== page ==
On Saturday, August 8, 1987, four Wilmington Trail Club paddlers arrived at the wing dam at Lambertville rapids. (This long class II+ drop is a popular “practice rapid” for Philadelphia area boaters. Water level was moderate.)
After about four hours . . . we decided to call it a day . . . I noticed a small group of tiny rafts ( the kind you use in a swimming pool) approaching the rapids. No one was wearing PFDs. The rafts dropped into the top hole and almost everyone was thrown out. I watched the people floating downstream and though I noticed a head disappear. Then I heard a woman screaming and realized that the person had disappeared near a rowboat which had drifted down and become pinned during the last week. I realized that someone was trapped underwater, upstream of the boat. I sent one person to go to the Pennsylvania side and call for help. My husband and I jumped in our boats to aid the rescue. Both of us are certified in CPR and I was fearful that we would have to use it.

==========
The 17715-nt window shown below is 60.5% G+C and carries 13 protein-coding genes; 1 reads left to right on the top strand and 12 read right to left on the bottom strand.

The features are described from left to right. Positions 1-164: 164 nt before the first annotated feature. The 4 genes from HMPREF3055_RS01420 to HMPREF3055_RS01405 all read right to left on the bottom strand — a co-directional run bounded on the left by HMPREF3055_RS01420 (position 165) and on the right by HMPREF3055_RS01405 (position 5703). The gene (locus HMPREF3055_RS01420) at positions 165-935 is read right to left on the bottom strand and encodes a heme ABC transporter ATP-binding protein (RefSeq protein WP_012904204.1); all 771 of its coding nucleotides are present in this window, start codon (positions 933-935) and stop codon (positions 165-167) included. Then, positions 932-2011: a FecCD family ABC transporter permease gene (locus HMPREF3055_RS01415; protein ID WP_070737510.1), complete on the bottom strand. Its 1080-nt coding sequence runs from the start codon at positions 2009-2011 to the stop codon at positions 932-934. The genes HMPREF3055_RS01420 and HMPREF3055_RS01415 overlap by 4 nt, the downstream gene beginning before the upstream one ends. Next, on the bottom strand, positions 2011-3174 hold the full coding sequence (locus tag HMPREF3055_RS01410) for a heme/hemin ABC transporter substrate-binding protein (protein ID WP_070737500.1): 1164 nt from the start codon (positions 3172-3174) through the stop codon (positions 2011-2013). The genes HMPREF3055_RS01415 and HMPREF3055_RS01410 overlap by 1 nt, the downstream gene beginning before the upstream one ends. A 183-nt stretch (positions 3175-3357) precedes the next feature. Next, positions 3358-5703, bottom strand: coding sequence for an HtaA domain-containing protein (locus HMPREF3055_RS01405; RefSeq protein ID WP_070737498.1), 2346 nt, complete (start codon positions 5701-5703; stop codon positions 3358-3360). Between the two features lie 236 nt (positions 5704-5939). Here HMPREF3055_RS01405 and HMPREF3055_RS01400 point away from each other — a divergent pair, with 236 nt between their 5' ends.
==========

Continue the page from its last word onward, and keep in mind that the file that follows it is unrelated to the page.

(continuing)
By this time two kayakers had gotten out of their boats and managed to work their way on top of the rowboat. They had to get in the water upstream of the boat and reach down to located the submerged person. They began pulling, but could not locate the submerged body. Finally they decided that they could not worry about broken bones and pulled until they brought up the body…when we reached the boat the kayakers had resuscitated the boy, who was not breathing and quite blue when they brought him up. We set the boy on the deck of my husband’s boat and ferried him to a large flat rock. He said his name was Drew, that he was eight years old, and that his stomach hurt. He had bruises there and all over his back. We covered him with shirts, and sprayskirts to keep him warm. We sent for an open canoe and ferried him to shore, sending the kayakers to made the rescue ahead to fill in the paramedics at the waiting ambulance about his condition. Another kayaker transported the mother to shore.
Source: Mary Koeppe
ANALYSIS: Quick thinking on the part of many people and close teamwork made the difference between life and death here. The river is popular with tubers, and there are numerous near-misses each year. It is quite probable that if the victim had been wearing a life jacket he would not have been swept under the rowboat.